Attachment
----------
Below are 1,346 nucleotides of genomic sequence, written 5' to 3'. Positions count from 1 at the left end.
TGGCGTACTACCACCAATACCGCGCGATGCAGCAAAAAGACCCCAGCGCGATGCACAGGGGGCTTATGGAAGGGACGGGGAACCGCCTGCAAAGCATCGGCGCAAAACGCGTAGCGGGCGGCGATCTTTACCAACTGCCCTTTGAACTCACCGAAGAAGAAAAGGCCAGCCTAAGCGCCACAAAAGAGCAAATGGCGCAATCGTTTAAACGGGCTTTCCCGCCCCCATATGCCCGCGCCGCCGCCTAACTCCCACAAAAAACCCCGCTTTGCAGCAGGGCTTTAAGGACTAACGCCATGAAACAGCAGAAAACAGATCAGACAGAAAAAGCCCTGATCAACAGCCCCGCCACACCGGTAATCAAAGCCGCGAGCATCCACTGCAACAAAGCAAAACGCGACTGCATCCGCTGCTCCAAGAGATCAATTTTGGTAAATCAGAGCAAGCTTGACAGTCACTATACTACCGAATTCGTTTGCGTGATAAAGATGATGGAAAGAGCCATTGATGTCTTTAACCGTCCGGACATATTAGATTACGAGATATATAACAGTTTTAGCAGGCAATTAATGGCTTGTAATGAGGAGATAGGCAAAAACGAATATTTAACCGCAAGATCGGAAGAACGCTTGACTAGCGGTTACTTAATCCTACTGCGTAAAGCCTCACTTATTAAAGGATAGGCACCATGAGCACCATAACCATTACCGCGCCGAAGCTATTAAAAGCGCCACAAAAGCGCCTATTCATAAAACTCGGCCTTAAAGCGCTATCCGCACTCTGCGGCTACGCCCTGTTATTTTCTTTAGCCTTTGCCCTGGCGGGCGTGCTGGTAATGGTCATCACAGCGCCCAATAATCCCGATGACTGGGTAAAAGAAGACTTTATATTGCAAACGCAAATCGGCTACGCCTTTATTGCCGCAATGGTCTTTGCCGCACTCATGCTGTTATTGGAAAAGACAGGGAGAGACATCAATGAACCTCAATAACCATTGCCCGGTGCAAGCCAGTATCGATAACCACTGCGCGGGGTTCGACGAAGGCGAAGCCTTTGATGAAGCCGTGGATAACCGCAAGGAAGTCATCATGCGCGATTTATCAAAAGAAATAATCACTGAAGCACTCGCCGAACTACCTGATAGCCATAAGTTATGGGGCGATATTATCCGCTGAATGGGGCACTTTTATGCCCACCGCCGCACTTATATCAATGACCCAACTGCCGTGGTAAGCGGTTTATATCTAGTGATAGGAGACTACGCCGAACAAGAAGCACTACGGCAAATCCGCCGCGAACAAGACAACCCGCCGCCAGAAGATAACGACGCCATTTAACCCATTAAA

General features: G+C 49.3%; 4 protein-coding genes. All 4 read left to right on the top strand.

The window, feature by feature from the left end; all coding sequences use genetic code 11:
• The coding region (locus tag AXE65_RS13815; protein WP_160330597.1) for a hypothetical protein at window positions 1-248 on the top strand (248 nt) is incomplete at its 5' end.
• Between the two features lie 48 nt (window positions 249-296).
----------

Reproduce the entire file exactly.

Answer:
Below are 1,346 nucleotides of genomic sequence, written 5' to 3'. Positions count from 1 at the left end.
TGGCGTACTACCACCAATACCGCGCGATGCAGCAAAAAGACCCCAGCGCGATGCACAGGGGGCTTATGGAAGGGACGGGGAACCGCCTGCAAAGCATCGGCGCAAAACGCGTAGCGGGCGGCGATCTTTACCAACTGCCCTTTGAACTCACCGAAGAAGAAAAGGCCAGCCTAAGCGCCACAAAAGAGCAAATGGCGCAATCGTTTAAACGGGCTTTCCCGCCCCCATATGCCCGCGCCGCCGCCTAACTCCCACAAAAAACCCCGCTTTGCAGCAGGGCTTTAAGGACTAACGCCATGAAACAGCAGAAAACAGATCAGACAGAAAAAGCCCTGATCAACAGCCCCGCCACACCGGTAATCAAAGCCGCGAGCATCCACTGCAACAAAGCAAAACGCGACTGCATCCGCTGCTCCAAGAGATCAATTTTGGTAAATCAGAGCAAGCTTGACAGTCACTATACTACCGAATTCGTTTGCGTGATAAAGATGATGGAAAGAGCCATTGATGTCTTTAACCGTCCGGACATATTAGATTACGAGATATATAACAGTTTTAGCAGGCAATTAATGGCTTGTAATGAGGAGATAGGCAAAAACGAATATTTAACCGCAAGATCGGAAGAACGCTTGACTAGCGGTTACTTAATCCTACTGCGTAAAGCCTCACTTATTAAAGGATAGGCACCATGAGCACCATAACCATTACCGCGCCGAAGCTATTAAAAGCGCCACAAAAGCGCCTATTCATAAAACTCGGCCTTAAAGCGCTATCCGCACTCTGCGGCTACGCCCTGTTATTTTCTTTAGCCTTTGCCCTGGCGGGCGTGCTGGTAATGGTCATCACAGCGCCCAATAATCCCGATGACTGGGTAAAAGAAGACTTTATATTGCAAACGCAAATCGGCTACGCCTTTATTGCCGCAATGGTCTTTGCCGCACTCATGCTGTTATTGGAAAAGACAGGGAGAGACATCAATGAACCTCAATAACCATTGCCCGGTGCAAGCCAGTATCGATAACCACTGCGCGGGGTTCGACGAAGGCGAAGCCTTTGATGAAGCCGTGGATAACCGCAAGGAAGTCATCATGCGCGATTTATCAAAAGAAATAATCACTGAAGCACTCGCCGAACTACCTGATAGCCATAAGTTATGGGGCGATATTATCCGCTGAATGGGGCACTTTTATGCCCACCGCCGCACTTATATCAATGACCCAACTGCCGTGGTAAGCGGTTTATATCTAGTGATAGGAGACTACGCCGAACAAGAAGCACTACGGCAAATCCGCCGCGAACAAGACAACCCGCCGCCAGAAGATAACGACGCCATTTAACCCATTAAA

General features: G+C 49.3%; 4 protein-coding genes. All 4 read left to right on the top strand.

The window, feature by feature from the left end; all coding sequences use genetic code 11:
• The coding region (locus tag AXE65_RS13815; protein WP_160330597.1) for a hypothetical protein at window positions 1-248 on the top strand (248 nt) is incomplete at its 5' end.
• Between the two features lie 48 nt (window positions 249-296).